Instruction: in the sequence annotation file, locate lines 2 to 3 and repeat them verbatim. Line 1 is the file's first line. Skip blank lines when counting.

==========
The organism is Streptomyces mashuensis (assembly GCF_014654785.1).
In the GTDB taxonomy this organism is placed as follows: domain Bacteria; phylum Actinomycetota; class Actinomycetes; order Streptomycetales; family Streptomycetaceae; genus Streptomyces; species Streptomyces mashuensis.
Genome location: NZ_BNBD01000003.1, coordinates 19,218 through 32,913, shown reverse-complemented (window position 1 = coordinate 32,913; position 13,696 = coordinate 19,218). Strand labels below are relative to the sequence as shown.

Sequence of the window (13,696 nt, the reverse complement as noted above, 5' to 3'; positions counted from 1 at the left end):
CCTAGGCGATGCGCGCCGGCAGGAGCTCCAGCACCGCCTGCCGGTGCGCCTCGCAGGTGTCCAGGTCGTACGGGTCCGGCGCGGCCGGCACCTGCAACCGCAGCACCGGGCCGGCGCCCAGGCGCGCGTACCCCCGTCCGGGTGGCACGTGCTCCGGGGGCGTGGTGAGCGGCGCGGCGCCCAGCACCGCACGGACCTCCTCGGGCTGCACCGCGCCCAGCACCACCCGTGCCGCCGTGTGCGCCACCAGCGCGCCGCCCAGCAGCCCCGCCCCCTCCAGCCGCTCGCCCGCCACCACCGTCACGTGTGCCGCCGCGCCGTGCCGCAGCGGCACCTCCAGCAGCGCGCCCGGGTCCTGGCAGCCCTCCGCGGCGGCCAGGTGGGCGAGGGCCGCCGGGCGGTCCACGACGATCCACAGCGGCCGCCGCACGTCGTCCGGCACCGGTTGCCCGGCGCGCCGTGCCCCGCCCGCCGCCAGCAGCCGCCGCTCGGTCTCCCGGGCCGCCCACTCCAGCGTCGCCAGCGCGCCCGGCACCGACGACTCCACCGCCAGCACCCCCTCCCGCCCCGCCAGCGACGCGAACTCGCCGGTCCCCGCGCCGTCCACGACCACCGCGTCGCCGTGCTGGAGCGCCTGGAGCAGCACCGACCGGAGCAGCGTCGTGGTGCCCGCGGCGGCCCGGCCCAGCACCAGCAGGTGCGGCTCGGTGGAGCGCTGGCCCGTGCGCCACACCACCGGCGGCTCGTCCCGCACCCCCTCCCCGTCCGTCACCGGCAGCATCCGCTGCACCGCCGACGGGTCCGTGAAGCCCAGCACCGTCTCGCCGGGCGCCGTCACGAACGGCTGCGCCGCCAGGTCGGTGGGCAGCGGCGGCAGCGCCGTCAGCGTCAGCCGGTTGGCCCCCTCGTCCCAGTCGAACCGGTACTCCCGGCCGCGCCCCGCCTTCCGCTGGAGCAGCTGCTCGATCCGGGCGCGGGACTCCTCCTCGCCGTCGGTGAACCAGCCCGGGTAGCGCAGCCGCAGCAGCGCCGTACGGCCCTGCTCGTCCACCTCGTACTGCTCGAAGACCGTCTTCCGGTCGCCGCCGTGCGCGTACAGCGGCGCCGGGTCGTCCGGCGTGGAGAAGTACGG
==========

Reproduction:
In the GTDB taxonomy this organism is placed as follows: domain Bacteria; phylum Actinomycetota; class Actinomycetes; order Streptomycetales; family Streptomycetaceae; genus Streptomyces; species Streptomyces mashuensis.
Genome location: NZ_BNBD01000003.1, coordinates 19,218 through 32,913, shown reverse-complemented (window position 1 = coordinate 32,913; position 13,696 = coordinate 19,218). Strand labels below are relative to the sequence as shown.